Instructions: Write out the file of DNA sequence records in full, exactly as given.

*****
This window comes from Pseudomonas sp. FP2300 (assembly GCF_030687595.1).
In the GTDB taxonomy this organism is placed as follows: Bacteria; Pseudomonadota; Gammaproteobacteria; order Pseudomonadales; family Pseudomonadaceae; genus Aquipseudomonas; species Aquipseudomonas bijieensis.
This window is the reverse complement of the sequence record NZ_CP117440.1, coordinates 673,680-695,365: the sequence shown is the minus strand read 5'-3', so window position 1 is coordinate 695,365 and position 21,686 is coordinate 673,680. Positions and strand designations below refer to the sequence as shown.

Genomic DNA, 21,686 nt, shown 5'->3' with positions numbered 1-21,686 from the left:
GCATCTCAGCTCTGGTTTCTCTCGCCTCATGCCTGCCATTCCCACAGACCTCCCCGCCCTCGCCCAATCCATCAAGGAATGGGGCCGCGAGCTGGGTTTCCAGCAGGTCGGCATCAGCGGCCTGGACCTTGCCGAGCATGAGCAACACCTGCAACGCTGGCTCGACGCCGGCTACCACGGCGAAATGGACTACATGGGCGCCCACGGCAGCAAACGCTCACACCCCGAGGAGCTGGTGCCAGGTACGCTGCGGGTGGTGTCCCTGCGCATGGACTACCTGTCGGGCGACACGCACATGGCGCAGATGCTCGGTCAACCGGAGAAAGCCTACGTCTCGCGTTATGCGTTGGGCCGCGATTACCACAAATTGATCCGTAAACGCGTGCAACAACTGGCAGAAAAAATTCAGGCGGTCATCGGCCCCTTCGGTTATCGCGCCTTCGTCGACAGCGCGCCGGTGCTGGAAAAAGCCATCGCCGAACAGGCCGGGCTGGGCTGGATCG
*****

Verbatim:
This window comes from Pseudomonas sp. FP2300 (assembly GCF_030687595.1).
In the GTDB taxonomy this organism is placed as follows: Bacteria; Pseudomonadota; Gammaproteobacteria; order Pseudomonadales; family Pseudomonadaceae; genus Aquipseudomonas; species Aquipseudomonas bijieensis.
This window is the reverse complement of the sequence record NZ_CP117440.1, coordinates 673,680-695,365: the sequence shown is the minus strand read 5'-3', so window position 1 is coordinate 695,365 and position 21,686 is coordinate 673,680. Positions and strand designations below refer to the sequence as shown.

Genomic DNA, 21,686 nt, shown 5'->3' with positions numbered 1-21,686 from the left:
GCATCTCAGCTCTGGTTTCTCTCGCCTCATGCCTGCCATTCCCACAGACCTCCCCGCCCTCGCCCAATCCATCAAGGAATGGGGCCGCGAGCTGGGTTTCCAGCAGGTCGGCATCAGCGGCCTGGACCTTGCCGAGCATGAGCAACACCTGCAACGCTGGCTCGACGCCGGCTACCACGGCGAAATGGACTACATGGGCGCCCACGGCAGCAAACGCTCACACCCCGAGGAGCTGGTGCCAGGTACGCTGCGGGTGGTGTCCCTGCGCATGGACTACCTGTCGGGCGACACGCACATGGCGCAGATGCTCGGTCAACCGGAGAAAGCCTACGTCTCGCGTTATGCGTTGGGCCGCGATTACCACAAATTGATCCGTAAACGCGTGCAACAACTGGCAGAAAAAATTCAGGCGGTCATCGGCCCCTTCGGTTATCGCGCCTTCGTCGACAGCGCGCCGGTGCTGGAAAAAGCCATCGCCGAACAGGCCGGGCTGGGCTGGATCG